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Author Topic:   Stephen Jay Gould: The Hedgehog, the Fox, and the Magister’s Pox
Faith
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Posts: 33872
From: Nevada, USA
Joined: 10-06-2001
Member Rating: 1.2


Message 8 of 92 (759581)
06-13-2015 10:53 AM
Reply to: Message 7 by MrHambre
06-13-2015 10:36 AM


Science, Humanism and Spirituality
I certainly don't feel that human beings are "special" in that they're separate from the biosphere or blessed; but we're unique in the sense that we've developed an understanding of our place in the universe and our responsibility to each other and the rest of life on Earth.

I always felt we were special, long before I was a Christian, and I resented scientific reductionism with its unbelievable arrogance in reducing us and our amazing abilities and our complicated history to the lowest materialist ponderings of the ********* / stooppidest scientist out there. I accepted evolution so I didn't really have an explanation for our amazing uniqueness and value, how our qualities could possibly have come up out of the material universe, I simply recognized that we are worth so much more than that and that aligned me with the Humanists in this conflict you are talking about.

So when in my forties I became a Christian I found enormous satisfaction in the Biblical view of humanity's great worth, in spite of our great sinfulness, which explained another aspect of humanity I hadn't even thought about much.

But all I really wanted to say here is that human specialness includes the reality of soul or spirit, and these are very real though denied by arrogant Science despite the fact science has no means to detect or measure them.

And I like science. It's just way out of its proper sphere when it makes comments on spiritual matters, even the matters you mention of art and humanities.

Edited by Faith, : No reason given.


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Faith
Member
Posts: 33872
From: Nevada, USA
Joined: 10-06-2001
Member Rating: 1.2


Message 38 of 92 (759739)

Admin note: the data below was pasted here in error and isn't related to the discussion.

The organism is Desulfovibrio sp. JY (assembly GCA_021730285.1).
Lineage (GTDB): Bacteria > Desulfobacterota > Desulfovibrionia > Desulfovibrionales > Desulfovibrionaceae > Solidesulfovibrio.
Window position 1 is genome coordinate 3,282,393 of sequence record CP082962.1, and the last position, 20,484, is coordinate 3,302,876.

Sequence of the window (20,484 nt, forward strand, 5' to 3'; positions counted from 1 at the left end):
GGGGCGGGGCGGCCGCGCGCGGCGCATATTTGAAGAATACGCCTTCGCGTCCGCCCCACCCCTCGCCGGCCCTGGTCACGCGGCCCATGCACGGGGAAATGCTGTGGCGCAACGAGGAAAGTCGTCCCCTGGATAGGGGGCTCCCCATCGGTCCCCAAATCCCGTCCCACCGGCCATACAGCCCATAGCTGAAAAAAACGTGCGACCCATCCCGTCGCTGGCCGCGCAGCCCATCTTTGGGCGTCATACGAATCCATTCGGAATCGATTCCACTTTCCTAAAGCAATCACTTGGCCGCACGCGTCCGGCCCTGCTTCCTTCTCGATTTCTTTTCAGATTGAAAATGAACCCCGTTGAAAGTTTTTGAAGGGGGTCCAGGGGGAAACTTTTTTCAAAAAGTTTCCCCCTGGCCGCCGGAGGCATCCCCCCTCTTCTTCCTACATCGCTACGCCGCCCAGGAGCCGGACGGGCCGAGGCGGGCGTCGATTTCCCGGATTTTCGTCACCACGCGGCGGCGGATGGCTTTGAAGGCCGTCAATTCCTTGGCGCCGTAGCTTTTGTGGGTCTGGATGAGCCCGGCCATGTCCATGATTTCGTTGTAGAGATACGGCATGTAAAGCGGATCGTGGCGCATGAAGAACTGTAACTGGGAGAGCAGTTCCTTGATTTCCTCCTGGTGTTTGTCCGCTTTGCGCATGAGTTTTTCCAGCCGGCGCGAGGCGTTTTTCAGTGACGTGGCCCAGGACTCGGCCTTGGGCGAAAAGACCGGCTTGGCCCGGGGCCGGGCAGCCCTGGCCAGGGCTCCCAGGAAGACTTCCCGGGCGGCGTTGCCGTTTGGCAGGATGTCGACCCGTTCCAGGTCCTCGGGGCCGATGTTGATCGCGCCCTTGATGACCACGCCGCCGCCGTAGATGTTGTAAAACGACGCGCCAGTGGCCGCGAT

06-14-2015 8:06 PM
Reply to: Message 16 by ringo
06-13-2015 12:18 PM


Re: Science, Humanism and Spirituality
Faith writes:
... I resented scientific reductionism with its unbelievable arrogance in reducing us and our amazing abilities and our complicated history to the lowest materialist ponderings of the ********* / stooppidest scientist out there.

It's funny how you equate humility about our "amazing abilities" to arrogance.

There's no humility in reducing Shakespeare or Plato or Confucius or the Bible to their atomic constituents, that IS arrogance, and a recipe for mindless demoralization.

Edited by Faith, : No reason given.


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Faith
Member
Posts: 33872
From: Nevada, USA
Joined: 10-06-2001
Member Rating: 1.2


Message 39 of 92 (759740)
06-14-2015 8:10 PM
Reply to: Message 37 by AZPaul3
06-14-2015 7:45 PM


Right, after you've reduced it all to mindless material forces, what's left but the lowest kinds of hedonism?

I used to cry over Mozart or Handel's Messiah because there is no explanation for such sublime ideas in this iodiotic material universe concocted by science. Can you really live on Haagen Dazs chocolate ice cream or feelings about poems that make no sense in this kind of universe? REALLY?

Edited by Faith, : No reason given.


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Faith
Member
Posts: 33872
From: Nevada, USA
Joined: 10-06-2001
Member Rating: 1.2


Message 45 of 92 (759754)
06-14-2015 10:12 PM
Reply to: Message 43 by AZPaul3
06-14-2015 9:49 PM


It isn't about "just enjoying," or about "beauty, awe and magic." That's part of the reductionistic mind set, just a form of hedonism in the absence of meaning. Art is about meaning, not a mere experience to titillate or cheer us up, it's about a reason for existence, it's an affirmation of something transcendent, all shrunken to cartoonishly pathetic uselessness when viewed through the microscopic lens of science. There is nothing in reality as defined by this life-shrinking science that even begins to correspond to the meaning to be found in the work of the greats we've all listed here.

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Faith
Member
Posts: 33872
From: Nevada, USA
Joined: 10-06-2001
Member Rating: 1.2


Message 48 of 92 (759774)
06-14-2015 11:49 PM
Reply to: Message 47 by AZPaul3
06-14-2015 10:58 PM